OT: Ika's Cuaron quote
blake at gaudaprime.co.uk
Fri Jul 16 07:20:23 EDT 2004
(On whether or not Remus Lupin is gay)
Hmm. What counts as a metaphor for what is a bit of a theme at the moment,
isn't it? (Drug-taking/slavery, lycanthropy/homosexuality...) Interesting.
I have to say that I'm unconvinced by the suggestion that lycanthropy (an
uncontrollable, indiscriminate desire which places all those near you at
risk of physical harm and death) is a good metaphor for homosexuality,
though I may be misreading you, Kyra, when you say:
> Well, Lupin's "why I'm leaving" speech at the end, with phrases like
> "people like me" and how the parents would be upset was *so* completely
> "I'm gay and they wouldn't like it." Although it works quite well as a
> euphemism as well as a literal truth--being a werewolf includes both
> things that are fine and part of him and you shouldn't judge him for it,
> and things that are dangerous and bad for him and others around him and,
> yeah, large numbers of unaware kids probably shouldn't be in close
> proximity. Not that he could be accused of leading the poor innocent
> things into werewolfism. ;^)
(That penultimate sentence structure is a bit complicated, so I can't tell
whether you meant to suggest that "large numbers of unaware kids shouldn't
be in close proximity" to a gay teacher, or just to a werewolf: if the
latter, I agree, obviously! I agree that Lupin's "people like me" speech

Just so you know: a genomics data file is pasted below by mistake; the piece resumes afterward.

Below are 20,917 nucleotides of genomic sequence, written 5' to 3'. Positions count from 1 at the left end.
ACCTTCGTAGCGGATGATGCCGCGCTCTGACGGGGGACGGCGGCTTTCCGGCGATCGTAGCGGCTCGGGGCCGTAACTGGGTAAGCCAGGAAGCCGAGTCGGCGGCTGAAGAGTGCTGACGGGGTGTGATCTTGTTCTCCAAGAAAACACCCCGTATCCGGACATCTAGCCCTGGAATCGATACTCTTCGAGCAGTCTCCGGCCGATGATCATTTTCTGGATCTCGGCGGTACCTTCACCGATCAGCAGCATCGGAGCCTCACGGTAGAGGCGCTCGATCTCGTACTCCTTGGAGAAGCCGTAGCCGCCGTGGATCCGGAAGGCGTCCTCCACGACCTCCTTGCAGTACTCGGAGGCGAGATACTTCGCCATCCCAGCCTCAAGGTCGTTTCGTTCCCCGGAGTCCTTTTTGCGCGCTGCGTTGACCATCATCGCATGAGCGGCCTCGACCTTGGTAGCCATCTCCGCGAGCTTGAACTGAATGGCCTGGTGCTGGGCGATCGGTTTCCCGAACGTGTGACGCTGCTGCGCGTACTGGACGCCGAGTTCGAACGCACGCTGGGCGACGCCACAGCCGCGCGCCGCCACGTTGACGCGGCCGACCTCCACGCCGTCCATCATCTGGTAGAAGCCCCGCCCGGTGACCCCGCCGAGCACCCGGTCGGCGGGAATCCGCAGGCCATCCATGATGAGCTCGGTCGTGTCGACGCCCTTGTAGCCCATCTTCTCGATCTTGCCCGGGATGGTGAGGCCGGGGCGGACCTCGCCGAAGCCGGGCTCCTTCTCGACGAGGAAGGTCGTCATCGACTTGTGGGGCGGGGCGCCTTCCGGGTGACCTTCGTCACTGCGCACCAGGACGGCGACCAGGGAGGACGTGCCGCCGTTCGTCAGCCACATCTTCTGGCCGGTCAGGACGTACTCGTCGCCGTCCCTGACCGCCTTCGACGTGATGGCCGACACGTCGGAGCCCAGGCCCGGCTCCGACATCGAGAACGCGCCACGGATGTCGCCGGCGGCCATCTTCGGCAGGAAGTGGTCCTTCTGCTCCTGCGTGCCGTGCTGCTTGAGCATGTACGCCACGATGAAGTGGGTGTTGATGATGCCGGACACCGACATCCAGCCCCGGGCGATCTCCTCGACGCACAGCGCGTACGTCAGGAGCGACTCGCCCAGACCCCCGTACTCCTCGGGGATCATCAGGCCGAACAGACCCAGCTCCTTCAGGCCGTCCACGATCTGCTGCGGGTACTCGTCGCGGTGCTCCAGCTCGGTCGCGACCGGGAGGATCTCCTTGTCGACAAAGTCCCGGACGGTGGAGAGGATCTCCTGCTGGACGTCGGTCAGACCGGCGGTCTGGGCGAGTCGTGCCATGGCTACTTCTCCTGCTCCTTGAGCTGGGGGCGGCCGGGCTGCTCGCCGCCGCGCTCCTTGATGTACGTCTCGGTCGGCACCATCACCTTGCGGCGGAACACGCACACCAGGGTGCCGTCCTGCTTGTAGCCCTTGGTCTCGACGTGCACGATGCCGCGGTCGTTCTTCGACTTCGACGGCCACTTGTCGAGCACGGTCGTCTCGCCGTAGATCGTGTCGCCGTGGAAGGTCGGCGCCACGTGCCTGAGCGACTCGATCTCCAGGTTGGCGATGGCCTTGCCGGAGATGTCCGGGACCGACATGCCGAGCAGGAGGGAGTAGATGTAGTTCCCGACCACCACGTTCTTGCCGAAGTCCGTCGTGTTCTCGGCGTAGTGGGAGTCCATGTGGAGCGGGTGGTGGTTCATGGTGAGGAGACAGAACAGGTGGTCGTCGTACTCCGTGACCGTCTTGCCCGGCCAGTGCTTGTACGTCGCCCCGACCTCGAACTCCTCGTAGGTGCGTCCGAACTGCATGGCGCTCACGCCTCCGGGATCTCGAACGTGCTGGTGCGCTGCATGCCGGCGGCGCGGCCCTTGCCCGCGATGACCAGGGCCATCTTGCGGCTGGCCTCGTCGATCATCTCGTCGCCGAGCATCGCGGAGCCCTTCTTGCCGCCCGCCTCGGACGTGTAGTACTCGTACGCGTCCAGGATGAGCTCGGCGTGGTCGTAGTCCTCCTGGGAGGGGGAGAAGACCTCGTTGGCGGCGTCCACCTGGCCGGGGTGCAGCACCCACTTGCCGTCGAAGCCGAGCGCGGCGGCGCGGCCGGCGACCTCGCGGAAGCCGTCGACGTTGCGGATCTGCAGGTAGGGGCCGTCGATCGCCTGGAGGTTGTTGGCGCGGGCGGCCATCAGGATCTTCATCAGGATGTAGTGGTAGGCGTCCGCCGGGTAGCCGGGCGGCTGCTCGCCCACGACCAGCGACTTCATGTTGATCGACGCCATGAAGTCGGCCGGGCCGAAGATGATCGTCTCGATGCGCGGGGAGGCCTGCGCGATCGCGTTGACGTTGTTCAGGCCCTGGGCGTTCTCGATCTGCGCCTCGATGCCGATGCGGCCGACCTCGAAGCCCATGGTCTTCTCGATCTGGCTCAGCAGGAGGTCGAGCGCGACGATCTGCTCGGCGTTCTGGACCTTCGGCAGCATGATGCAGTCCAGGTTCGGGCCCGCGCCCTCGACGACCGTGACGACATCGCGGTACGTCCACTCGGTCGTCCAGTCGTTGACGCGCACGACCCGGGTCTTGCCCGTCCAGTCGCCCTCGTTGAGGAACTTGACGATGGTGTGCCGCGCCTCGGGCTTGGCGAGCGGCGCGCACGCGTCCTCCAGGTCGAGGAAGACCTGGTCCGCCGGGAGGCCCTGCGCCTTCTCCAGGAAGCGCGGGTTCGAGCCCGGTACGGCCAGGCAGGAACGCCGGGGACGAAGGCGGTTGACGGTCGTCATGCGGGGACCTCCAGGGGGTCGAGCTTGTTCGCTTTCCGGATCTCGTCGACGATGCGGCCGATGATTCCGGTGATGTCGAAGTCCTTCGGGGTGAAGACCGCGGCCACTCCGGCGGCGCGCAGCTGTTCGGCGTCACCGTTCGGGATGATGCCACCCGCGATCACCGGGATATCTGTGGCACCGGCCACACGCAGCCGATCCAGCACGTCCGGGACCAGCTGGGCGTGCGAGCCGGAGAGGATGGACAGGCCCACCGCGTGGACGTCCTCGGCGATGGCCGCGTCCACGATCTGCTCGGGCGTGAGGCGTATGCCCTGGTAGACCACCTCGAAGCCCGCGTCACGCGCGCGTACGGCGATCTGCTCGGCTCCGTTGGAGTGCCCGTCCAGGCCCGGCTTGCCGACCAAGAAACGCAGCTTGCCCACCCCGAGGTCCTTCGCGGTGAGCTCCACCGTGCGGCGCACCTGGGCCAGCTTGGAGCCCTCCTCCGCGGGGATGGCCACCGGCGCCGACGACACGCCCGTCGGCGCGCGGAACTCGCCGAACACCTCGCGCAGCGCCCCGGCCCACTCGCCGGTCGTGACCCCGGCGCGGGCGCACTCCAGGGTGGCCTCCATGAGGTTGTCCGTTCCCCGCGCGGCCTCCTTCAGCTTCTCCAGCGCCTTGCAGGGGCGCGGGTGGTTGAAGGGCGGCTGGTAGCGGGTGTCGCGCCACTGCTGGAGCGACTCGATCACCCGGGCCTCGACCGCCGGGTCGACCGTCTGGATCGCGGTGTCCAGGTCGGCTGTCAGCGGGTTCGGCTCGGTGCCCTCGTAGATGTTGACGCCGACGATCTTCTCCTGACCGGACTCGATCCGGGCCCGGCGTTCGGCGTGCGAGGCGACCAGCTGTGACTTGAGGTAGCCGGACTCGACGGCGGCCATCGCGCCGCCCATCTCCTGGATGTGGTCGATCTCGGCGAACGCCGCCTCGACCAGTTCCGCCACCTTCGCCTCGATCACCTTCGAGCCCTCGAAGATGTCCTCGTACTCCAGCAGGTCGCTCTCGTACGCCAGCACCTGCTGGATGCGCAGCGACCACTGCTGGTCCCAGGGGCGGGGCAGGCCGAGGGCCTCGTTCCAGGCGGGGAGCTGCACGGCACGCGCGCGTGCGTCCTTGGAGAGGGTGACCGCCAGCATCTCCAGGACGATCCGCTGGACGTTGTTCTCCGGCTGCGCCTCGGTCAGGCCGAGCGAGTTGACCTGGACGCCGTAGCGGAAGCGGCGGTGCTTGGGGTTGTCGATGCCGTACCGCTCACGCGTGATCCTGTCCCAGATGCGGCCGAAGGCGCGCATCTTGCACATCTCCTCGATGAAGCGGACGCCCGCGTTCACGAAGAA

sounds as though he could be referring either to his lycanthropism or to
his homosexuality, as well, but I don't think the metaphor goes much
further than that).
> I see what people mean and how his character may have been interpreted in
> this light by some readers. Confirmation of a social analogy would add new
> and interesting depth to the book. But I'd wait for confirmation before
> labelling Lupin as anything other than a werewolf. It may be an analogy,
> but that might only mean werewolfism is a symbol of homosexuality, rather
> than that Lupin is both a werewolf and homosexual within the actual story.
Again, I'm wary of taking werewolfism as a "symbol" of homosexuality. The
reasons Lupin seems to me to be gay are that (1) he has close and loving
relationships only with men; (2) there is never any hint that he has any
sexual interest in women; and (3) he and Sirius (who by the fifth book
seem to be living together) are described as "like a married couple". (In
the film, they fall into each other's arms a lot, too.) I'm not quite sure
what confirmation is needed: a lot of fictional characters are "labelled"
heterosexual on flimsier evidence of opposite-sex orientation.
"You walk into the room like a camel"
- Truly, Bob Dylan is a great poet.
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